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Title: A randomized waitlist-controlled trial of an intergenerational arts and heritage-based intervention in Singapore: project ARTISAN
Authors: Ho, Andy Hau Yan 
Ma, Stephanie Hilary Xinyi
Tan, Michael Koon Boon
Bajpai, Ram Chandra
Keywords: Science::Medicine
Issue Date: 2021
Source: Ho, A. H. Y., Ma, S. H. X., Tan, M. K. B. & Bajpai, R. C. (2021). A randomized waitlist-controlled trial of an intergenerational arts and heritage-based intervention in Singapore: project ARTISAN. Frontiers in Psychology, 12, 730709-.
Journal: Frontiers in Psychology 
Abstract: Loneliness has become a global major public health concern, with detrimental effects to the young and old. ARTISAN (Aspiration and Resilience Through Intergenerational Storytelling and Art-based Narratives) is a 5-week, 15-h participatory art and group-based intervention that focuses on resilience building and loneliness alleviation among the young and old through a structured multimodal framework held at a museum space. Developed with a Participatory Action Research (PAR) approach, this intervention is evaluated using an open-label waitlist randomized controlled trial design (RCT) comprised of community-dwelling youth and older adults randomized into an intervention group (n = 35) or a waitlist-control group (n = 33). Participants were assessed on standardized self-reported psychometric measures including loneliness, resilience, quality of life, social support, life satisfaction and national identity at three time points. Qualitative data generated during each intervention session as well as acceptability focus groups were recorded and transcribed. Linear mixed modeling analyses revealed that participants in the intervention group experienced improvements in life satisfaction compared to participants in the waitlist-control group (95% CI: 0.22 to 0.77, p < 0.001, Cohen's d = 0.53) immediately after the completion of ARTISAN. Subgroup analyses for youth participants indicated improvements in quality of life (95% CI: 0.16 to 0.52, p < 0.001, d = 1.31) and national identity (95% CI: 0.18 to 0.80, p = 0.002, d = 0.43) in comparison to the waitlist-control group. At 5-weeks follow-up, the intervention group participants continued to experience high levels of life satisfaction (95% CI: 0.04 to 0.42, p = 0.017, d = 0.47), enhancements in resilience (95% CI: 0.07 to 0.55, p = 0.011, d = 0.46), as well as a significant reduction in loneliness (95% CI: -0.34 to -0.08, p = 0.001, d = 0.61) compared to baseline, reflecting the effectiveness and positive residual effects of the ARTISAN intervention. Similarly, the qualitative findings provided support for the intervention and additional insights to the quantitative findings. This holistic intervention framework that integrates stories, arts and heritage for bridging and empowering lives fills a critical gap in knowledge and practice between the arts, health and citizenship, paving the way for further research in creating a more caring and inclusive society with the arts. Clinical Trials, identifier: NCT03048708.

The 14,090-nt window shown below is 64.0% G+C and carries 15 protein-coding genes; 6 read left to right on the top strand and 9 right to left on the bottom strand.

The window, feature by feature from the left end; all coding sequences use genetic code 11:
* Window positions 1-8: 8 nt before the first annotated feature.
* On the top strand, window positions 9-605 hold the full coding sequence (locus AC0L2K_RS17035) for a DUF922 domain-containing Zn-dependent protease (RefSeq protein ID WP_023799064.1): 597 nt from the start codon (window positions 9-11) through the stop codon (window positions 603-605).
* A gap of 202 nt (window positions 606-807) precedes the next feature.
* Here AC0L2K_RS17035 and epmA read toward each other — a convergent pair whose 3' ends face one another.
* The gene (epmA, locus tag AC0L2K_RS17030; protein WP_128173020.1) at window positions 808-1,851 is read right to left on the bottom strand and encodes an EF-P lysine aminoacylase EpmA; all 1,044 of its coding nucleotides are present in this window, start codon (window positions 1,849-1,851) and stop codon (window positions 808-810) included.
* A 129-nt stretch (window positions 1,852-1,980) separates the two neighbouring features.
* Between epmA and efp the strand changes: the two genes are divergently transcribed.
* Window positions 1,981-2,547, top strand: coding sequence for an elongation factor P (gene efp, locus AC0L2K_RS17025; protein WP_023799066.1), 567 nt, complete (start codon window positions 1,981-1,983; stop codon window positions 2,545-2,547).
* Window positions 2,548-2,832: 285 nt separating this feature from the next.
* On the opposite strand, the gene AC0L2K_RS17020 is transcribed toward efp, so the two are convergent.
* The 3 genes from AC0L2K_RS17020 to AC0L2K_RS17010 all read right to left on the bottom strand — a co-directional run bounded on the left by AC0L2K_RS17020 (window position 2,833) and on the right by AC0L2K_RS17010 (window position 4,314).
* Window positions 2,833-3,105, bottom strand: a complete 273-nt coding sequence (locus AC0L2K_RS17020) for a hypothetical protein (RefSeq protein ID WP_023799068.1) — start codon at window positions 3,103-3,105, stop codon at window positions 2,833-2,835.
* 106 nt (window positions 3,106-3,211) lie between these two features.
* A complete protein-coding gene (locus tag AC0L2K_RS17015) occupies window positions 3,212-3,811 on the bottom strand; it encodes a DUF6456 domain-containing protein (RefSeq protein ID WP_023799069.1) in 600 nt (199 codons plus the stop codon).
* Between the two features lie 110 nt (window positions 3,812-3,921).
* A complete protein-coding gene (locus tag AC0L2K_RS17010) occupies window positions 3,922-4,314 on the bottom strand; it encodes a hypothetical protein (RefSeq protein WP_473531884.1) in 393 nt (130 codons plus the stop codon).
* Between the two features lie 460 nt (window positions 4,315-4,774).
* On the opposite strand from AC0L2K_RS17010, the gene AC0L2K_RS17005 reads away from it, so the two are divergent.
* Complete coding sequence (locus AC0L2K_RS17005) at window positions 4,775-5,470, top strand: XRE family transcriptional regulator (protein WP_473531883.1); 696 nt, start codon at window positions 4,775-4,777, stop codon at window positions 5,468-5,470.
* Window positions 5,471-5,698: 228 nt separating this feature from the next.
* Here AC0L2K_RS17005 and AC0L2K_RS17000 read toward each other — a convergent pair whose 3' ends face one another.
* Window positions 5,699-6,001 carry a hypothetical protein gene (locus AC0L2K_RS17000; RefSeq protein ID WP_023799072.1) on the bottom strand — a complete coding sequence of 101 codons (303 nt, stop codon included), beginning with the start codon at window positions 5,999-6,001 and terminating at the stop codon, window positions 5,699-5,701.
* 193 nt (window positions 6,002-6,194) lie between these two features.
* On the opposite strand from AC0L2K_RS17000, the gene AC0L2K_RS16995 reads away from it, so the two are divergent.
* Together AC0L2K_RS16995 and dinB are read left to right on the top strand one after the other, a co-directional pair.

ISSN: 1664-1078
DOI: 10.3389/fpsyg.2021.730709
Schools: School of Social Sciences 
Lee Kong Chian School of Medicine (LKCMedicine) 
Research Centres: Action Research for Community Health Laboratory
Rights: © 2021 Ho, Ma, Tan and Bajpai. This is an open-access article distributed under the terms of the Creative Commons Attribution License (CC BY). The use, distribution or reproduction in other forums is permitted, provided the original author(s) and the copyright owner(s) are credited and that the original publication in this journal is cited, in accordance with accepted academic practice. No use, distribution or reproduction is permitted which does not comply with these terms.
Fulltext Permission: open
Fulltext Availability: With Fulltext
Appears in Collections:LKCMedicine Journal Articles
SSS Journal Articles

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